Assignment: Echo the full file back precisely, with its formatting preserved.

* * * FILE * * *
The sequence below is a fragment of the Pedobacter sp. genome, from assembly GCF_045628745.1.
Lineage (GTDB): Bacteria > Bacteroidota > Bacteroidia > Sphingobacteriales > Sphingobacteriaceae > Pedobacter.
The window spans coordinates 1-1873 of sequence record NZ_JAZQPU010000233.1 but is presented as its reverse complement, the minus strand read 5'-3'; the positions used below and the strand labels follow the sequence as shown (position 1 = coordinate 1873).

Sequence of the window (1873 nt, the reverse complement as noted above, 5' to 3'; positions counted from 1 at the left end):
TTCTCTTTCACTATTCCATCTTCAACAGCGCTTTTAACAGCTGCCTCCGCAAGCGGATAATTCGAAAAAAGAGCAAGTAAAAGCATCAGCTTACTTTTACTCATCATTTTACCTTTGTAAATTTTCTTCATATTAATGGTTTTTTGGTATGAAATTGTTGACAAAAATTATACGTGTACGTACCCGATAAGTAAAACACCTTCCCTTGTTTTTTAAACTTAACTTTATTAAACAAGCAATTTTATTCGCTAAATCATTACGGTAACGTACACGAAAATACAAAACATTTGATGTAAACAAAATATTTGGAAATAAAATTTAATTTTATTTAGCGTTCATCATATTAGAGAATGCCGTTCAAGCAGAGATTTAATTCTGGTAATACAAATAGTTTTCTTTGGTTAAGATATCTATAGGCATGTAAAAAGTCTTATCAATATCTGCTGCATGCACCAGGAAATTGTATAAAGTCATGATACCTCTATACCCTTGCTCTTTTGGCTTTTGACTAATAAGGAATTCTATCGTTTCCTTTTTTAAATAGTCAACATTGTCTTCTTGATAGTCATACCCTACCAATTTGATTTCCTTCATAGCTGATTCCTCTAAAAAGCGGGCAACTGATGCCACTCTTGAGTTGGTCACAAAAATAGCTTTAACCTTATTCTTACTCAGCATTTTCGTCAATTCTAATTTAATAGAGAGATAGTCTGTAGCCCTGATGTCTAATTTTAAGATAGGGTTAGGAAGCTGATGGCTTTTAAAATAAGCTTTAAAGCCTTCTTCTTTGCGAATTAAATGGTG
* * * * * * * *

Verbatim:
The sequence below is a fragment of the Pedobacter sp. genome, from assembly GCF_045628745.1.
Lineage (GTDB): Bacteria > Bacteroidota > Bacteroidia > Sphingobacteriales > Sphingobacteriaceae > Pedobacter.
The window spans coordinates 1-1873 of sequence record NZ_JAZQPU010000233.1 but is presented as its reverse complement, the minus strand read 5'-3'; the positions used below and the strand labels follow the sequence as shown (position 1 = coordinate 1873).

Sequence of the window (1873 nt, the reverse complement as noted above, 5' to 3'; positions counted from 1 at the left end):
TTCTCTTTCACTATTCCATCTTCAACAGCGCTTTTAACAGCTGCCTCCGCAAGCGGATAATTCGAAAAAAGAGCAAGTAAAAGCATCAGCTTACTTTTACTCATCATTTTACCTTTGTAAATTTTCTTCATATTAATGGTTTTTTGGTATGAAATTGTTGACAAAAATTATACGTGTACGTACCCGATAAGTAAAACACCTTCCCTTGTTTTTTAAACTTAACTTTATTAAACAAGCAATTTTATTCGCTAAATCATTACGGTAACGTACACGAAAATACAAAACATTTGATGTAAACAAAATATTTGGAAATAAAATTTAATTTTATTTAGCGTTCATCATATTAGAGAATGCCGTTCAAGCAGAGATTTAATTCTGGTAATACAAATAGTTTTCTTTGGTTAAGATATCTATAGGCATGTAAAAAGTCTTATCAATATCTGCTGCATGCACCAGGAAATTGTATAAAGTCATGATACCTCTATACCCTTGCTCTTTTGGCTTTTGACTAATAAGGAATTCTATCGTTTCCTTTTTTAAATAGTCAACATTGTCTTCTTGATAGTCATACCCTACCAATTTGATTTCCTTCATAGCTGATTCCTCTAAAAAGCGGGCAACTGATGCCACTCTTGAGTTGGTCACAAAAATAGCTTTAACCTTATTCTTACTCAGCATTTTCGTCAATTCTAATTTAATAGAGAGATAGTCTGTAGCCCTGATGTCTAATTTTAAGATAGGGTTAGGAAGCTGATGGCTTTTAAAATAAGCTTTAAAGCCTTCTTCTTTGCGAATTAAATGGTG